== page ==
Animal Engine Theatre Company Turns Classic Literature on Its Head

Darlings, playing at the Southern Theater March 30–April 1. Courtesy of Karim Muasher

There is a newcomer to the Twin Cities theater scene: physical devised theater group Animal Engine Theatre Company, which recently relocated from New York to Minneapolis earlier this year.

What is physical devised theater, you might ask? It’s two theater concepts combined together. Devised theater is the process of coming up with an idea and creating a theater piece as a group, rather than a single writer. The group makes the story up as they go, with the initial steps being similar to improvisation, and that becomes the script. Physical theater is fairly self-explanatory, using physical movement over dialogue. As Animal Engine’s Karim Muasher describes it, “storytelling is told through the body as opposed to text.”

The company, whose name refers to the idea that actors are the animals that fuel the motor of the theater, is driven by two artistic directors: Muasher, whom I had the pleasure of speaking with, and his wife, Carrie Brown, who is a professional clown. The two met at the London International School of Performing Arts and now perform together across the United States. Their background and experiences from perpetual travel give them a unique foundation for providing imaginative theater performances—there is an artistic exchange that happens through performing outside of their home base that gives the couple an advantage in diversity. Animal Engine’s theater performances are creative and use minimal cast, crew, and props.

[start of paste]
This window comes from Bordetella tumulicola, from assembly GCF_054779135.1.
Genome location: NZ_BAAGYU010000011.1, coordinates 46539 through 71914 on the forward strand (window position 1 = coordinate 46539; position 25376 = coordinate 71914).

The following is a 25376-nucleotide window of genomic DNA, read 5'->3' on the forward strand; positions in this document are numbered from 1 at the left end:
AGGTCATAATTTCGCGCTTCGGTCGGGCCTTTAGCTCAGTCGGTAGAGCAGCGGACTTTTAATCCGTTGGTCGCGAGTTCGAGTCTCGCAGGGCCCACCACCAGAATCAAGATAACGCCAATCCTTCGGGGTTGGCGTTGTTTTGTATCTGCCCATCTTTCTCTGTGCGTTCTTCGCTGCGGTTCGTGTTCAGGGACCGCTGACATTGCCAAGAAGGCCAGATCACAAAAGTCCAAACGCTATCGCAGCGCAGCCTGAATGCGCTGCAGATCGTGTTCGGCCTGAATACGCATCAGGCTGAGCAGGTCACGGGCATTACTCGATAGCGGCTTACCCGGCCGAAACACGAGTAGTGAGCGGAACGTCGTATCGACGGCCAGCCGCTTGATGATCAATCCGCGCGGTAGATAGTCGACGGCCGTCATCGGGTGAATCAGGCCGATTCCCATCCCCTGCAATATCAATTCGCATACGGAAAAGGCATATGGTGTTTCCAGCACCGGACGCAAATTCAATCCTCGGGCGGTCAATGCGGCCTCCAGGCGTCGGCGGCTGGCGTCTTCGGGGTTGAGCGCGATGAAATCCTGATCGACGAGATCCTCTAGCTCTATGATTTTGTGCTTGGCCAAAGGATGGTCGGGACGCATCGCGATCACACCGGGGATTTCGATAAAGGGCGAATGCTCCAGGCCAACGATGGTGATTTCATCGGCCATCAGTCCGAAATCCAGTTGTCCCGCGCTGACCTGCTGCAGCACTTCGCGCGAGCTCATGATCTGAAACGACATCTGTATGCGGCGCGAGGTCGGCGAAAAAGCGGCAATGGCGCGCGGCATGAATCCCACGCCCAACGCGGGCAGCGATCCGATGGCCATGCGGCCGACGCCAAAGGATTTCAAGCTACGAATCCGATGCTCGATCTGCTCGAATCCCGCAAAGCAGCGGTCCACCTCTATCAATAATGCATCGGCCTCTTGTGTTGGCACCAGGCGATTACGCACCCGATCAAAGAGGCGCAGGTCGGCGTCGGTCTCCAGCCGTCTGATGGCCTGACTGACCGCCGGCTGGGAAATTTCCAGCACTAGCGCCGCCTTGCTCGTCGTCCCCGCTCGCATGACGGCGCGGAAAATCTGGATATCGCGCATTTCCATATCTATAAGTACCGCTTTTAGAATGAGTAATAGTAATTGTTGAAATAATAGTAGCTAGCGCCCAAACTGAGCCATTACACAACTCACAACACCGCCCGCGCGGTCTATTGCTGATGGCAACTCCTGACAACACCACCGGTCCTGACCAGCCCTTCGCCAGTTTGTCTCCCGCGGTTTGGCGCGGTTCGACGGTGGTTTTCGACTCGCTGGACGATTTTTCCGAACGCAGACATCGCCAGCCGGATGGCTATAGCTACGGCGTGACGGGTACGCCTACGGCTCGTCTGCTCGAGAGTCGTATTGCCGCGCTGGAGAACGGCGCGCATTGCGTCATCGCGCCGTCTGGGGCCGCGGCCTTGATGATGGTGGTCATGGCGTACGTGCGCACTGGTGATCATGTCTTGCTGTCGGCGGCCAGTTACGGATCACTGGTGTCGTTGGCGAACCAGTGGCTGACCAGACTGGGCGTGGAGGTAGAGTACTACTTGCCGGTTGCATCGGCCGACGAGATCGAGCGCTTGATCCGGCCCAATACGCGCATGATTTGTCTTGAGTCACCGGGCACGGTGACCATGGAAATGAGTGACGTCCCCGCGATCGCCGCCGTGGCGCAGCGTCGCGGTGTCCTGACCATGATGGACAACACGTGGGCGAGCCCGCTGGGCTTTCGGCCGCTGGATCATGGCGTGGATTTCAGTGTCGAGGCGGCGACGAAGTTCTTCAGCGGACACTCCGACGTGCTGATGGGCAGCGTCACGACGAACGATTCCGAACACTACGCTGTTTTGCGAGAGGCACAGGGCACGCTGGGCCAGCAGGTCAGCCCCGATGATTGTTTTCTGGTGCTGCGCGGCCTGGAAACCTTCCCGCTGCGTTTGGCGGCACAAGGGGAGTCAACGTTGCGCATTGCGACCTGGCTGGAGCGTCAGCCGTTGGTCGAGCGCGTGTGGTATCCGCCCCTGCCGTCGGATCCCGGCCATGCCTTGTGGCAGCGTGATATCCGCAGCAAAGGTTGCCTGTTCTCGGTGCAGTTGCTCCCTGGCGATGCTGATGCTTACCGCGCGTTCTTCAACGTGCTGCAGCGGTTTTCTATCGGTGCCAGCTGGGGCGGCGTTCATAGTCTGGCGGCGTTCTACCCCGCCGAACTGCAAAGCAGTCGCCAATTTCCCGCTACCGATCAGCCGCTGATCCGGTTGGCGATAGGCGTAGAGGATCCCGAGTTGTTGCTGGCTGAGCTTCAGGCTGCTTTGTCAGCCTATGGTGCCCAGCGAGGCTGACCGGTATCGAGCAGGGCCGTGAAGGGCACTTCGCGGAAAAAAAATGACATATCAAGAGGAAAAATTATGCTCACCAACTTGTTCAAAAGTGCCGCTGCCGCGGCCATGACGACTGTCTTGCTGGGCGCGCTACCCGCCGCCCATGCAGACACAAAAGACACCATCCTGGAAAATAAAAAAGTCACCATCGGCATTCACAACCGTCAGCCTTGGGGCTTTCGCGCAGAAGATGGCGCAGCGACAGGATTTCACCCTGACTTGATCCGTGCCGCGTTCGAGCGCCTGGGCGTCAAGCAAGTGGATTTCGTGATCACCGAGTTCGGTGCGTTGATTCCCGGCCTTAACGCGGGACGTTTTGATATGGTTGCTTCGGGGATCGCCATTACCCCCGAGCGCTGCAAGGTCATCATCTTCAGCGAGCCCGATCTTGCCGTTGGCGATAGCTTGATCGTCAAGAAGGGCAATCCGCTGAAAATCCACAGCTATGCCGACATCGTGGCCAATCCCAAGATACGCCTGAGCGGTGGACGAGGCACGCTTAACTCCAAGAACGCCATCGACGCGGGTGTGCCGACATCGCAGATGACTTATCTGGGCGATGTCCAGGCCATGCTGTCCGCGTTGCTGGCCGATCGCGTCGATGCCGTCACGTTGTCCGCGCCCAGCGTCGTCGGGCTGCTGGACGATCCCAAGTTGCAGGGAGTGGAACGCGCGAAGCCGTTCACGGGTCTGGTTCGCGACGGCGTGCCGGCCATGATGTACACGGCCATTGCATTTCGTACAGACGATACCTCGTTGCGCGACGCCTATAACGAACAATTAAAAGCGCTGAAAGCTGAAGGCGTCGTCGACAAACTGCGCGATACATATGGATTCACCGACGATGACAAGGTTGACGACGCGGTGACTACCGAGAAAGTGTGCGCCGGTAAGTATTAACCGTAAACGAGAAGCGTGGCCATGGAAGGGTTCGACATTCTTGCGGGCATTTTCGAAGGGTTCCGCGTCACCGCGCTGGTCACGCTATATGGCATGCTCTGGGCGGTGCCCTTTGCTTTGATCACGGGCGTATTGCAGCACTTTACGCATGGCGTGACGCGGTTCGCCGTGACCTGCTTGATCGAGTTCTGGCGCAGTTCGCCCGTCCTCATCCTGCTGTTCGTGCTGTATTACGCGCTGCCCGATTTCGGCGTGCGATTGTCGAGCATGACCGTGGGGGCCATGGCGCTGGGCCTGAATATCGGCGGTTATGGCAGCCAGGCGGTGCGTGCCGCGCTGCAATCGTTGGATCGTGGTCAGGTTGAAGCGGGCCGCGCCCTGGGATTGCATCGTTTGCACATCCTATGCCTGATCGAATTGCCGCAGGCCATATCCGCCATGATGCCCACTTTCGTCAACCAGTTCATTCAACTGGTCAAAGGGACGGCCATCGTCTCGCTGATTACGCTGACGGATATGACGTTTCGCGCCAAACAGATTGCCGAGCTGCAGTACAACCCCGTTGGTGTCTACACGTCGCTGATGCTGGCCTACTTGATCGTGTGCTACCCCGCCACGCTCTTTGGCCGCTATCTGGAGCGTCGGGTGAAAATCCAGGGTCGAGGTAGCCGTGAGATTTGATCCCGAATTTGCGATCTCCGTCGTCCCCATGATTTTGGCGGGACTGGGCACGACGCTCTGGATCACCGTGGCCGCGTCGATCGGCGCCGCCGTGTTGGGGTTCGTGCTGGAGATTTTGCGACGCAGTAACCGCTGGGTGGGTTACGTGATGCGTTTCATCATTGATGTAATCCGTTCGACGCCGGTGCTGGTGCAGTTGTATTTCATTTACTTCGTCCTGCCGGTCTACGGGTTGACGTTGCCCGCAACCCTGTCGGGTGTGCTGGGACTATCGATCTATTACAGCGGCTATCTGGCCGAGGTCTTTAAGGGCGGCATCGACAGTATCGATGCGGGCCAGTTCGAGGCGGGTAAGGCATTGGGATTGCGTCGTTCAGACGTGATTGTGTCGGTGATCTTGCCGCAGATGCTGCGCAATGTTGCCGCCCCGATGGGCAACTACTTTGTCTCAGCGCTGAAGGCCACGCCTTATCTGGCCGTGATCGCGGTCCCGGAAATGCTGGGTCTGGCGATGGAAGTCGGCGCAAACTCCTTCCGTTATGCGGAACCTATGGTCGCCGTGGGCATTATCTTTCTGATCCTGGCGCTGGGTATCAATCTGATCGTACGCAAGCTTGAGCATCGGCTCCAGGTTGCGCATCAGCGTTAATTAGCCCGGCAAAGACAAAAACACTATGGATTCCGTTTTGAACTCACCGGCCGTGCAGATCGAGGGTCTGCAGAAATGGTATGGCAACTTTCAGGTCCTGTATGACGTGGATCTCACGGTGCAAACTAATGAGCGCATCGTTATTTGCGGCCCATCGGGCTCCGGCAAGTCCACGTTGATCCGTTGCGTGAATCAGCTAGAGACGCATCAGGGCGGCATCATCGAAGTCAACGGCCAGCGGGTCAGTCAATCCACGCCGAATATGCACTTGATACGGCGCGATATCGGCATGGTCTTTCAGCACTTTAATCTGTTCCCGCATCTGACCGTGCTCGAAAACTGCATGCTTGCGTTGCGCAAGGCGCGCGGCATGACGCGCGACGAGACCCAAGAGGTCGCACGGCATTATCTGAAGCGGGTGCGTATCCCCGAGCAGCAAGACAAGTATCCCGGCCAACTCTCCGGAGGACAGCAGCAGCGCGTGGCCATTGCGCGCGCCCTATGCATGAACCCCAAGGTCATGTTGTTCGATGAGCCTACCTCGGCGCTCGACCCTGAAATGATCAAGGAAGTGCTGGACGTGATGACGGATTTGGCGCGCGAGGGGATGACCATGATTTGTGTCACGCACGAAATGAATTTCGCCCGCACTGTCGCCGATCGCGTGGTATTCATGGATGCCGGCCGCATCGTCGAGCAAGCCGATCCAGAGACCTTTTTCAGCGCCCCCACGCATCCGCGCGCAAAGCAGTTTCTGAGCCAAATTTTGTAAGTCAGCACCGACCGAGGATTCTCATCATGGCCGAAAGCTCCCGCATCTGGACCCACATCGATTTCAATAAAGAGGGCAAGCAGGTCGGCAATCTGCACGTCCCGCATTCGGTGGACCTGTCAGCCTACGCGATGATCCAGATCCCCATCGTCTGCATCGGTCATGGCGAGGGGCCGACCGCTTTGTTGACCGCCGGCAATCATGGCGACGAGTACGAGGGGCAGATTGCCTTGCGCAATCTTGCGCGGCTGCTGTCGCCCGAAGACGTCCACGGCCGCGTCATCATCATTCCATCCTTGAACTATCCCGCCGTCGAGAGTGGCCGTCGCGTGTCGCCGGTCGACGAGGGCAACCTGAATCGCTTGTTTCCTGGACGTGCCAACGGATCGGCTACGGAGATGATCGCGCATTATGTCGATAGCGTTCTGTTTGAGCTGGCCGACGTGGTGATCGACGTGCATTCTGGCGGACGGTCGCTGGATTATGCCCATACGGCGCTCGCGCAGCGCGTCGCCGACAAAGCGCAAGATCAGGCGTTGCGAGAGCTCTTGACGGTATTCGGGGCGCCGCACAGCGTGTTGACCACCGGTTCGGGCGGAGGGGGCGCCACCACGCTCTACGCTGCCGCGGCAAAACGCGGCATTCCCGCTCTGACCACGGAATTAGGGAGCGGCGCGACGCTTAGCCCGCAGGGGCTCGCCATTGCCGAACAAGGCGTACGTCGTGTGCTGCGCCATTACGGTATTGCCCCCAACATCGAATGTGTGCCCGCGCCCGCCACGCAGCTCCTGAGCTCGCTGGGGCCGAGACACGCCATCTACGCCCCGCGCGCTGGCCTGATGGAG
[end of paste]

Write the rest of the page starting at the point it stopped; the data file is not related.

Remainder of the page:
In addition to performances, Animal Engine offers educational workshops. Muasher believes that education is an important element to theater and therefore provides a variety of sessions to inspire artists of all types. Look for an Intro to Rhythm and Space coming April 2017.

Since 2011, they have created and performed five major works. The Vindlevoss Family Circus Spectacular, a zombie circus story, won the Frigid New York Participant Pick Award. Age of the Android was a historically inaccurate telling of Thomas Edison’s greatest invention. Petunia and Chicken, a love story inspired by Willa Cather utilizing only a hat, a scarf, and a song, won the Cincinnati Fringe Artists’ Pick Award, the League of Cincinnati Theatres Best Overall Award, and the Frigid New York Festival Favorite Award. And Dog Show was animal ingenuity in a French farce.

Animal Engine’s joint artistic directors, husband-and-wife team Karim Muasher and Carrie Brown, perform Darlings. Courtesy of Karim Muasher

Their first show in their new home of Minneapolis, Darlings, featured in last year’s Minnesota Fringe Festival. Darlings is the story of Peter-Pan—kind of. It’s the classic J. M. Barrie story but told from the perspective of Mr. and Mrs. Darling after their three children, Wendy, John, and Michael, go missing. The play explores the Darlings’ relationship and their shared agony as they desperately try to console themselves over their loss.

Darlings, with direction by Melinda Jean Ferraraccio and staged in collaboration with Katie Hartman and Nick Ryan of the Coldharts, returns to Minneapolis this week, March 30–April 1, with performances at the Southern Theater. The show has received numerous positive reviews, and I look forward to experiencing it myself. If you, too, want to check out the performance, you can buy tickets via the Southern Theater website. (Get $10 tickets with the promo code PETERPAN, tweeted out by the theater!)

For more information on Animal Engine Theatre Company, check them out on Facebook or Twitter or at AnimalEngine.com.

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  1. By Brandie Pabona

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